Kimani, $7.99, ISBN 978-1-335-99881-1
Contemporary Romance, 2019
Wow, that’s a nice set of grater on the cover. Forget cheese, I can probably grate diamonds on those abs.
Sheryl Lister’s Sweet Love is a typical Kimani romance: a hot guy and a hot lady meet, they embark on the dating game, they have sex, and then they decide to have a happily ending together, the end. We have secondary characters cheering them on too. The whole thing is formulaic, yes. This time around, the hero is Jabari Sutton, a former military man who is now a civilian – a wealthy one, folks, so don’t worry – and hence ready to settle down. Alisha Hunter is his sister-in-law’s good friend, and the two meet when they attend his niece’s birthday daughter. She is a divorcée with two kids, but Jabari isn’t worried about potential baby daddy issues. She’s the one for him!
Sweet Love works very well because from the get go, it already stands out by boasting a clean, enjoyable narrative that strikes the perfect balance between show and tell. There are no huge swathes of information dump, and when secondary characters show up, they are integrated well into the story instead of standing out like sore thumbs with “Buy my books!” advertisements pasted all over. From my review of other Kimani titles, you will know that one of my main complaints about this line is the constant over-prevalence of exposition replacing actual story telling. Here, though, everything flows beautifully. Conversations come off like things actual human beings would say, and Jabari’s conversations with his bros feel believably like things men would say, instead of things women hope men would say.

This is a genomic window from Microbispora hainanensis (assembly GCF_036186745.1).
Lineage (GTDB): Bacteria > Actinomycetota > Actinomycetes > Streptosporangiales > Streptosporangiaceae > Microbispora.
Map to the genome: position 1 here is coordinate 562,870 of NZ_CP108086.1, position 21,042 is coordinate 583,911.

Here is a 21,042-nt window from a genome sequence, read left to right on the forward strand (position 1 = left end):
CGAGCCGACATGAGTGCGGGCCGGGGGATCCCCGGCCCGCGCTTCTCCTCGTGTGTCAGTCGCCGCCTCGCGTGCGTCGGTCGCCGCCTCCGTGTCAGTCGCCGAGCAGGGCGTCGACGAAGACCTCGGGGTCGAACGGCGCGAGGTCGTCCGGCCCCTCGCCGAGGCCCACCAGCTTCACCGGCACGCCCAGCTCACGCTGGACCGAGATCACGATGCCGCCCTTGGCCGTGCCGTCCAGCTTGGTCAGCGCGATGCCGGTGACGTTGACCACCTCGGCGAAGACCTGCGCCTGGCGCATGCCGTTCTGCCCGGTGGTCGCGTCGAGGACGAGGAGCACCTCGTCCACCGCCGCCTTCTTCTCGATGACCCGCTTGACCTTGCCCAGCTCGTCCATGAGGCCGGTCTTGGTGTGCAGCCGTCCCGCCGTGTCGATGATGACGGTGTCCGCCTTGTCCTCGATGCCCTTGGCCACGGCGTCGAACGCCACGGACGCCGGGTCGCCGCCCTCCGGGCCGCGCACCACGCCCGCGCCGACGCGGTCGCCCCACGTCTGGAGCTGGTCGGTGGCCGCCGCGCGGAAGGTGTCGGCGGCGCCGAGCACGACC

The romance is well paced. Nothing here feels like padding. Instead, I am treated with lovely, charming moments of those simple little things that make a courtship so much fun to read. The initial awkwardness, the pleasure of discovering that the other person is so much fun to be with, finding out that the other person has so much things to love that person for, and so forth – these are all here, portrayed in ways that feel real enough for me to relate, chuckle, and occasionally cringe to.
Simply put, while this one isn’t going to be breaking new grounds any time soon, it makes the story of two people falling in love a joyous thing to read and relate to. This is easily the author’s best effort to date.